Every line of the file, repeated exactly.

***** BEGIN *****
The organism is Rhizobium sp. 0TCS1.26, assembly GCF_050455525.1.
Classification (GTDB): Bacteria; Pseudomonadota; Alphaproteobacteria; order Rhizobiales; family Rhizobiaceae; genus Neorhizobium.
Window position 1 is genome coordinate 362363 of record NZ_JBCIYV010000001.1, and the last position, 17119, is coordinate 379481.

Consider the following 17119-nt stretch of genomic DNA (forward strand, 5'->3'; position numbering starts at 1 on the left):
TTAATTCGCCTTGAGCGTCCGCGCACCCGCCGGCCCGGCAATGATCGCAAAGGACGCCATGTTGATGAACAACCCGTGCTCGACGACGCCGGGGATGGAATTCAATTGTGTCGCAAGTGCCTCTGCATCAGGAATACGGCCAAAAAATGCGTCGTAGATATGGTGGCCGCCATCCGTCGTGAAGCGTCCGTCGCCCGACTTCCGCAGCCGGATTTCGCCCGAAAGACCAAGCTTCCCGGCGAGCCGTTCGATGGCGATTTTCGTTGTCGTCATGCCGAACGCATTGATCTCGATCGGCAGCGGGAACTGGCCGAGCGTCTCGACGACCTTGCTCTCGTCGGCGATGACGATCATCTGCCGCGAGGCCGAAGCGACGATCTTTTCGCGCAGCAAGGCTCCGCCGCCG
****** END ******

The organism is Rhizobium sp. 0TCS1.26, assembly GCF_050455525.1.
Classification (GTDB): Bacteria; Pseudomonadota; Alphaproteobacteria; order Rhizobiales; family Rhizobiaceae; genus Neorhizobium.
Window position 1 is genome coordinate 362363 of record NZ_JBCIYV010000001.1, and the last position, 17119, is coordinate 379481.

Consider the following 17119-nt stretch of genomic DNA (forward strand, 5'->3'; position numbering starts at 1 on the left):
TTAATTCGCCTTGAGCGTCCGCGCACCCGCCGGCCCGGCAATGATCGCAAAGGACGCCATGTTGATGAACAACCCGTGCTCGACGACGCCGGGGATGGAATTCAATTGTGTCGCAAGTGCCTCTGCATCAGGAATACGGCCAAAAAATGCGTCGTAGATATGGTGGCCGCCATCCGTCGTGAAGCGTCCGTCGCCCGACTTCCGCAGCCGGATTTCGCCCGAAAGACCAAGCTTCCCGGCGAGCCGTTCGATGGCGATTTTCGTTGTCGTCATGCCGAACGCATTGATCTCGATCGGCAGCGGGAACTGGCCGAGCGTCTCGACGACCTTGCTCTCGTCGGCGATGACGATCATCTGCCGCGAGGCCGAAGCGACGATCTTTTCGCGCAGCAAGGCTCCGCCGCCG